President Biden Has Promised to Fight Environmental Racism

On-the-ground advocates have some advice for him.
A coalition of climate, Indigenous, and racial justice groups at the Climate Justice Through Racial Justice march in New York, September 2020.

John Lamparski/NurPhoto via Getty Images

In what could potentially be a turning point in the fight against environmental racism, President Biden has promised to allocate 40 percent of the benefits from federal climate investments to disadvantaged communities. Such a commitment, known as Justice40, is long overdue, but now the real work begins: ensuring the funds get to the people who need it most while being as effective as possible in righting historical wrongs and helping communities thrive.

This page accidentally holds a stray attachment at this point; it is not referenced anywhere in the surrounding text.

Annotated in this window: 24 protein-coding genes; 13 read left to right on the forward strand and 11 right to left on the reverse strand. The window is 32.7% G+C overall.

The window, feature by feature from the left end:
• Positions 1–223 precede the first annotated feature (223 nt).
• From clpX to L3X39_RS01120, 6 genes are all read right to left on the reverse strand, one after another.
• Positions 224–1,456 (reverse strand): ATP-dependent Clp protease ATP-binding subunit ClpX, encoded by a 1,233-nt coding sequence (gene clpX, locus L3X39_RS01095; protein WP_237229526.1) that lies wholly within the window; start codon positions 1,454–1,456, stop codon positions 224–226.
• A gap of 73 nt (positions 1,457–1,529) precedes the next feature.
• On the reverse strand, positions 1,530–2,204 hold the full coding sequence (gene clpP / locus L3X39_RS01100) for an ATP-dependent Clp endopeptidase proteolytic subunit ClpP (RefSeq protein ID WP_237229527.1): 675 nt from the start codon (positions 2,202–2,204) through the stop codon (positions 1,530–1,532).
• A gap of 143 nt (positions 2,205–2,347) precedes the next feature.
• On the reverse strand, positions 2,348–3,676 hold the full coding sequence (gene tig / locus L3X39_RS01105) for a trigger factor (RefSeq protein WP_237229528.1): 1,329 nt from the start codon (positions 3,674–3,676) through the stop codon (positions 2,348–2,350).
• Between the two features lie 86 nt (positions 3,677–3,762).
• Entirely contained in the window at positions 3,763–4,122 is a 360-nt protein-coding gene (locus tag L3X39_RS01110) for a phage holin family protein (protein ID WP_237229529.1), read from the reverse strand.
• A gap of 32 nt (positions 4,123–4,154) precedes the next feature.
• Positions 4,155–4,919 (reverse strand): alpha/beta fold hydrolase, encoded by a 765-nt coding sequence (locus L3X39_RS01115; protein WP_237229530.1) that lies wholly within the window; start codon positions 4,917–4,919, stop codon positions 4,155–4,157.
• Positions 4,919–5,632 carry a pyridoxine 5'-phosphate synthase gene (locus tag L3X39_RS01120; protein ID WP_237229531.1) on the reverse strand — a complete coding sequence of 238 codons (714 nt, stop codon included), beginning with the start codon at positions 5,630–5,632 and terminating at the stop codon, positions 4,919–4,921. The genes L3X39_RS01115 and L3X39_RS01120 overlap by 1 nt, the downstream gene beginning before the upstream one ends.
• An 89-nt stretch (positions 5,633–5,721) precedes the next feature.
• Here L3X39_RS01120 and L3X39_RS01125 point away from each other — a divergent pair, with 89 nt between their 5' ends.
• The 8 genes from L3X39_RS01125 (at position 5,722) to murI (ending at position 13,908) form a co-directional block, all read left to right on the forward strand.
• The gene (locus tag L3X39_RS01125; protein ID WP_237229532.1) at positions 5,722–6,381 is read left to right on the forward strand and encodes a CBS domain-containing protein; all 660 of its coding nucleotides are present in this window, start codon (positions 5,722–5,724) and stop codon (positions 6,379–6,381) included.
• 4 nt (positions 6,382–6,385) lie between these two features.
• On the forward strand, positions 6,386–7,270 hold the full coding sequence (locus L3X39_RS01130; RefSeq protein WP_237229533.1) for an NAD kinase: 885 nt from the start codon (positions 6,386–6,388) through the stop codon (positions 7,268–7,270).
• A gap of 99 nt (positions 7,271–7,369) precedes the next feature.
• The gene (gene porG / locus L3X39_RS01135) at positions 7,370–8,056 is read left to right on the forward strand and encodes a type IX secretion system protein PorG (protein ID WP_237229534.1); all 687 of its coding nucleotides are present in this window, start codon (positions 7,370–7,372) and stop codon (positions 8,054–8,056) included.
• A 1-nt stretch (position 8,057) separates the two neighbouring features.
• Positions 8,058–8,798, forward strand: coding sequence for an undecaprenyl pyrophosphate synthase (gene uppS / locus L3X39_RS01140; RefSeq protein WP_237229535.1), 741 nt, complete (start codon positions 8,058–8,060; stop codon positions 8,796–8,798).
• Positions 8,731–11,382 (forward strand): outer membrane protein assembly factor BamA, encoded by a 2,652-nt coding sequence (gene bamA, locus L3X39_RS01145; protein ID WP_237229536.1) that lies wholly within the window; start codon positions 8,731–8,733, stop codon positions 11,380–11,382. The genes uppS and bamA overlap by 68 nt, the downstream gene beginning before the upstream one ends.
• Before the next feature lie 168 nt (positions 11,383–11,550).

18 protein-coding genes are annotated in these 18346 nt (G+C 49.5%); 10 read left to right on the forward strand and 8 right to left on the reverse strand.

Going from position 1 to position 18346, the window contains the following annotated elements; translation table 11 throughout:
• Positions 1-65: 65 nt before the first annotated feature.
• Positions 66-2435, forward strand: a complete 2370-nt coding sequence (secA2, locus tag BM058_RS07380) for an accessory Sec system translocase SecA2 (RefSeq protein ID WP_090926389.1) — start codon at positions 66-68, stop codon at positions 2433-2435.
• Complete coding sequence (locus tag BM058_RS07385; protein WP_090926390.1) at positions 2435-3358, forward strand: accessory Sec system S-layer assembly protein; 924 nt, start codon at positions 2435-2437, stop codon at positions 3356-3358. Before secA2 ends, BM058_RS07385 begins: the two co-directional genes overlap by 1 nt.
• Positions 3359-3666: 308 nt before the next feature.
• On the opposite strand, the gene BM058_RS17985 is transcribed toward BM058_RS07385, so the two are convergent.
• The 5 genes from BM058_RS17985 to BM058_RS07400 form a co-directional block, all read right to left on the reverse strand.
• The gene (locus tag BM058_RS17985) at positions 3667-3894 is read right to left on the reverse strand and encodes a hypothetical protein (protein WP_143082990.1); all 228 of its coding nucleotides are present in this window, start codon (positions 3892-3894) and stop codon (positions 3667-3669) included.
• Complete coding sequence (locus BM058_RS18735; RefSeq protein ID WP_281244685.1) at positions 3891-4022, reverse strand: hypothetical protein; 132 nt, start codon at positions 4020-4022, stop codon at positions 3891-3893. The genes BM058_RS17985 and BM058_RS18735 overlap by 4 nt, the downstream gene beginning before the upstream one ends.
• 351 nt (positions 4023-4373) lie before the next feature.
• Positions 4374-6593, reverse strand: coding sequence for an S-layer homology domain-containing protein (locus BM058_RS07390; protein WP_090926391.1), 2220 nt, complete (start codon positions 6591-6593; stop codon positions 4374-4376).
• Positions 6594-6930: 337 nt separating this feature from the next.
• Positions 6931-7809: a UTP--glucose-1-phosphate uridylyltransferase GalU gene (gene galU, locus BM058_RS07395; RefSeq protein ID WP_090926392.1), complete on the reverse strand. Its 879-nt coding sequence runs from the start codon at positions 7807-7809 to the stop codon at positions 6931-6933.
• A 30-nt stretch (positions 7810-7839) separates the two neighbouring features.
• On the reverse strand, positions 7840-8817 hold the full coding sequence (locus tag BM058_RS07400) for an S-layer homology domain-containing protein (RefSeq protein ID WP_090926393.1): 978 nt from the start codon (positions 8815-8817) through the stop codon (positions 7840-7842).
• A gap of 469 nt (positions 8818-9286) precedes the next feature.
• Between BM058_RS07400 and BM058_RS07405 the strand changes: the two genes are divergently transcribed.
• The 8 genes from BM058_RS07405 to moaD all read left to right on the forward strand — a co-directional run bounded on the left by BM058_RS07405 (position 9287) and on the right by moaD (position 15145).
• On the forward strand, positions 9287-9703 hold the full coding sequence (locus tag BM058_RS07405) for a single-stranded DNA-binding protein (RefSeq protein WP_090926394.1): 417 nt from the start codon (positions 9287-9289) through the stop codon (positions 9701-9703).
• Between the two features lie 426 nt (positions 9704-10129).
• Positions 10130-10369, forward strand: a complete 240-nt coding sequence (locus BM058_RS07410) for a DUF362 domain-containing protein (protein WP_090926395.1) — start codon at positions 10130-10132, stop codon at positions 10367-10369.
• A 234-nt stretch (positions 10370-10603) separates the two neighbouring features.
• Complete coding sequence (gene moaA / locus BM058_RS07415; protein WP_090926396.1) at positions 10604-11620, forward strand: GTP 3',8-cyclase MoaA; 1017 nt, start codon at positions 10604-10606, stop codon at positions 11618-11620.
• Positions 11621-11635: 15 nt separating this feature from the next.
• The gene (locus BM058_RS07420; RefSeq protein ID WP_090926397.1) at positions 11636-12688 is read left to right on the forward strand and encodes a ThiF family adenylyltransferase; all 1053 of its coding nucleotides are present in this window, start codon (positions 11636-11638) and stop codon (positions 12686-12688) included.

While the United States as a whole has made major strides to improve air and water quality, many communities still face unacceptable amounts of pollution. To cite just one troubling fact, people of color, who make up 30 percent of the general U.S. population, represent 56 percent of the people living near toxic chemical and waste facilities.

One of the factors behind the government’s neglect has been its “top down” approach to environmental justice, which lacks sufficient consultation with the affected communities. Take President Clinton’s signing of Executive Order 12898 in 1994, for example. This was one of the most important steps the nation had ever taken toward environmental justice, and it has, undoubtedly, had positive impacts—it put EJ on the federal agenda, where it has remained. But research has proven that the order has had minimal impact on the equity concerns surrounding which toxic sites are getting cleaned up, due in part to inadequate outreach to local communities. Disturbingly, decades after the order was signed, “the most potent predictor of health [remains the] zip code,” according to noted environmental justice expert Robert Bullard.